Cotton-top Tamarin: here’s the scoop


Cotton-top tamarins occur in an area of intensive colonization and forest loss. This species is listed as Critically Endangered due to a severe reduction in population, estimated to be greater than 80% over the past 18 years. The majority of the forest within the tamarin’s range has been cleared for agricultural purposes as well as harvesting to provide wood to build homes and for charcoal production. Currently, there are five protected areas created by the Colombian government within historical range of cotton-top tamarins in northwestern Colombia. Three of these protected areas have lost 42%, 71%, and 70% of its forested areas, respectively, since inception of protected status.

Committed to Conservation

The Buttonwood Park Zoo participates in the Association of Zoos and Aquariums Species Survival Plan (SSP) for Cotton-top Tamarins. The goal of the SSP is to cooperatively manage animal populations within AZA accredited zoos to ensure the sustainability of a healthy and genetically diverse population while enhancing the conservation of this species in the wild.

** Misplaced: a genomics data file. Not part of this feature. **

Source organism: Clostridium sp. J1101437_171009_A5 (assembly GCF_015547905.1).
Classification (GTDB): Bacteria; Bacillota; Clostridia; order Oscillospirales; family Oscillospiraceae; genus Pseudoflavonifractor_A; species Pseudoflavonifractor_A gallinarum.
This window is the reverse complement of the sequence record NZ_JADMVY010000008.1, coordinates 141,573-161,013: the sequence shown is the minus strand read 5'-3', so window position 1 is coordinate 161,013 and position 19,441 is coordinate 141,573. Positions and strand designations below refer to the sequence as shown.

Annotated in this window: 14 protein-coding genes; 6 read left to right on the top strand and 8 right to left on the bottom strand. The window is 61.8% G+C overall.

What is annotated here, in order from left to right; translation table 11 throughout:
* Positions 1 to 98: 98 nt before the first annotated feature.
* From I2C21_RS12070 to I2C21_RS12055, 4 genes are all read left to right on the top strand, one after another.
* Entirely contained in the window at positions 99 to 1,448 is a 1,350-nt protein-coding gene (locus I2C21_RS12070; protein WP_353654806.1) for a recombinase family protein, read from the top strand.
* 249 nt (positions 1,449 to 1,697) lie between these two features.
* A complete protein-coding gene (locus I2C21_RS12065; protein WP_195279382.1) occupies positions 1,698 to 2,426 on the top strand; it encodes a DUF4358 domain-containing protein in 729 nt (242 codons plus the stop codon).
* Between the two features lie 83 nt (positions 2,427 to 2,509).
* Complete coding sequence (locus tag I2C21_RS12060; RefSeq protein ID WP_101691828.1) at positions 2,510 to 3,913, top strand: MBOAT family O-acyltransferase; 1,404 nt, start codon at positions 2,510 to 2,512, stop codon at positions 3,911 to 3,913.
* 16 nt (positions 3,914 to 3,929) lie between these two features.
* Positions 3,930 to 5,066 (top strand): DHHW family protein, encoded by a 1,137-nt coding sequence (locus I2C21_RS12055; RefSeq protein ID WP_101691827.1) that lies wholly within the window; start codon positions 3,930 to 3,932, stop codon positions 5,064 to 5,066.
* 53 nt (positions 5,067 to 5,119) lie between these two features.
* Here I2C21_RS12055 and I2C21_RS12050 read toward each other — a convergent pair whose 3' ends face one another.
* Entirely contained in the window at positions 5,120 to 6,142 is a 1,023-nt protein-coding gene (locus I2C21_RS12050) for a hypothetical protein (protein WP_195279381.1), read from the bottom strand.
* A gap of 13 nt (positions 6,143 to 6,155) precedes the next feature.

Buttonwood Park Zoo actively supports Proyecto Titi, a conservation organization that works to conserve this critically endangered cotton-top tamarin through a multi-disciplinary on-site conservation program that combines field research, education initiatives and community programs to make the conservation of natural resources economically feasible for local communities in Colombia. To date, the Zoo has donated $6,000 to Proyecto Titi.


Cotton-top Tamarin

Scientific name

Saguinus oedipus


This species occurs in humid forest in the south to dry deciduous forest in the north


Omnivorous. Insects, fruits and nectar make up the majority of their diet

Life Expectancy

15 – 25 years

Did you know?

Cotton-top tamarins can produce over 38 different vocalizations! They use these vocalizations to communicate to their family group, to defend their territory from neighboring family groups, to talk about food, and more!



Conservation status

Critically Endangered

Extremely high risk of extinction in the wild